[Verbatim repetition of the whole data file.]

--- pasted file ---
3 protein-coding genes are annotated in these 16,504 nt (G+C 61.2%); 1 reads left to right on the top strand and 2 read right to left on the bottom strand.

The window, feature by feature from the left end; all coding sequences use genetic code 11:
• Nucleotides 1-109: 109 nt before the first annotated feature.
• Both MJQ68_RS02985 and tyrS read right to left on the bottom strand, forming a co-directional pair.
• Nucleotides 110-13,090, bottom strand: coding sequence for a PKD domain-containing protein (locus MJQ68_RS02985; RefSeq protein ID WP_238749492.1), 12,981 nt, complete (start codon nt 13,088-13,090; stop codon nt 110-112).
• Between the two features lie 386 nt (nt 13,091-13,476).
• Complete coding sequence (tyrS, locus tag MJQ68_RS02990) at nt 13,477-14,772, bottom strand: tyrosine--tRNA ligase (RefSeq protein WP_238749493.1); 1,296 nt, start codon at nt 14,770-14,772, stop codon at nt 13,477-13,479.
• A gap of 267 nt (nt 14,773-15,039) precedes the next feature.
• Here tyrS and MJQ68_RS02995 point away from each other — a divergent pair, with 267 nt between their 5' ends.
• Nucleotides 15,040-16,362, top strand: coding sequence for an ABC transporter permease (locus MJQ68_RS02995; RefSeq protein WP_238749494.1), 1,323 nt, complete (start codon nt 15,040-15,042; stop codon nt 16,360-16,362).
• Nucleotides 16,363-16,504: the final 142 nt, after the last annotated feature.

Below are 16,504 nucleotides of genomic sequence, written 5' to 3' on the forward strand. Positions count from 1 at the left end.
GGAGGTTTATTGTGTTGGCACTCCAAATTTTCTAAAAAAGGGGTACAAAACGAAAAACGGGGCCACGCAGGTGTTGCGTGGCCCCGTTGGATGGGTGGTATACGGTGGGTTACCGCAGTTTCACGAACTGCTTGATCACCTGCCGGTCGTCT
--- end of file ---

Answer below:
3 protein-coding genes are annotated in these 16,504 nt (G+C 61.2%); 1 reads left to right on the top strand and 2 read right to left on the bottom strand.

The window, feature by feature from the left end; all coding sequences use genetic code 11:
• Nucleotides 1-109: 109 nt before the first annotated feature.
• Both MJQ68_RS02985 and tyrS read right to left on the bottom strand, forming a co-directional pair.
• Nucleotides 110-13,090, bottom strand: coding sequence for a PKD domain-containing protein (locus MJQ68_RS02985; RefSeq protein ID WP_238749492.1), 12,981 nt, complete (start codon nt 13,088-13,090; stop codon nt 110-112).
• Between the two features lie 386 nt (nt 13,091-13,476).
• Complete coding sequence (tyrS, locus tag MJQ68_RS02990) at nt 13,477-14,772, bottom strand: tyrosine--tRNA ligase (RefSeq protein WP_238749493.1); 1,296 nt, start codon at nt 14,770-14,772, stop codon at nt 13,477-13,479.
• A gap of 267 nt (nt 14,773-15,039) precedes the next feature.
• Here tyrS and MJQ68_RS02995 point away from each other — a divergent pair, with 267 nt between their 5' ends.
• Nucleotides 15,040-16,362, top strand: coding sequence for an ABC transporter permease (locus MJQ68_RS02995; RefSeq protein WP_238749494.1), 1,323 nt, complete (start codon nt 15,040-15,042; stop codon nt 16,360-16,362).
• Nucleotides 16,363-16,504: the final 142 nt, after the last annotated feature.

Below are 16,504 nucleotides of genomic sequence, written 5' to 3' on the forward strand. Positions count from 1 at the left end.
GGAGGTTTATTGTGTTGGCACTCCAAATTTTCTAAAAAAGGGGTACAAAACGAAAAACGGGGCCACGCAGGTGTTGCGTGGCCCCGTTGGATGGGTGGTATACGGTGGGTTACCGCAGTTTCACGAACTGCTTGATCACCTGCCGGTCGTCT